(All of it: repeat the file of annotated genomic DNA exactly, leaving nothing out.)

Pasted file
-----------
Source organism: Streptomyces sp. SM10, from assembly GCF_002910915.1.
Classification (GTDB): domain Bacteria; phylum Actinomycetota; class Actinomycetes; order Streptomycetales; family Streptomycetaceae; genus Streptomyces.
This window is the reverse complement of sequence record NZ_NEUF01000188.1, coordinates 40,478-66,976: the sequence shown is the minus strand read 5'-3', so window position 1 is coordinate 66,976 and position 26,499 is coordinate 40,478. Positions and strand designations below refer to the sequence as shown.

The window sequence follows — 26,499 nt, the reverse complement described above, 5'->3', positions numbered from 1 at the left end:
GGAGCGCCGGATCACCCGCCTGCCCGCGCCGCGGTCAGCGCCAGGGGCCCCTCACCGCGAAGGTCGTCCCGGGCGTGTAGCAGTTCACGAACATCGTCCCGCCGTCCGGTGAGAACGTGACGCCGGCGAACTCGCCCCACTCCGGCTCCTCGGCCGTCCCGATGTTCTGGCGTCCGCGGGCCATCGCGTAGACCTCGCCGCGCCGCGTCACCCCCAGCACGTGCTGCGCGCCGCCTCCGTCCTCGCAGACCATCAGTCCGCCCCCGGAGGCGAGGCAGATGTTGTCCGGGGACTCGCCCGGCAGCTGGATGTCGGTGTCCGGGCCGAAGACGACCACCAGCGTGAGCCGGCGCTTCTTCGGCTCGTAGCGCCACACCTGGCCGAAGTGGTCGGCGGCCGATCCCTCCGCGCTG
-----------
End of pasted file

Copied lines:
Source organism: Streptomyces sp. SM10, from assembly GCF_002910915.1.
Classification (GTDB): domain Bacteria; phylum Actinomycetota; class Actinomycetes; order Streptomycetales; family Streptomycetaceae; genus Streptomyces.
This window is the reverse complement of sequence record NZ_NEUF01000188.1, coordinates 40,478-66,976: the sequence shown is the minus strand read 5'-3', so window position 1 is coordinate 66,976 and position 26,499 is coordinate 40,478. Positions and strand designations below refer to the sequence as shown.

The window sequence follows — 26,499 nt, the reverse complement described above, 5'->3', positions numbered from 1 at the left end:
GGAGCGCCGGATCACCCGCCTGCCCGCGCCGCGGTCAGCGCCAGGGGCCCCTCACCGCGAAGGTCGTCCCGGGCGTGTAGCAGTTCACGAACATCGTCCCGCCGTCCGGTGAGAACGTGACGCCGGCGAACTCGCCCCACTCCGGCTCCTCGGCCGTCCCGATGTTCTGGCGTCCGCGGGCCATCGCGTAGACCTCGCCGCGCCGCGTCACCCCCAGCACGTGCTGCGCGCCGCCTCCGTCCTCGCAGACCATCAGTCCGCCCCCGGAGGCGAGGCAGATGTTGTCCGGGGACTCGCCCGGCAGCTGGATGTCGGTGTCCGGGCCGAAGACGACCACCAGCGTGAGCCGGCGCTTCTTCGGCTCGTAGCGCCACACCTGGCCGAAGTGGTCGGCGGCCGATCCCTCCGCGCTG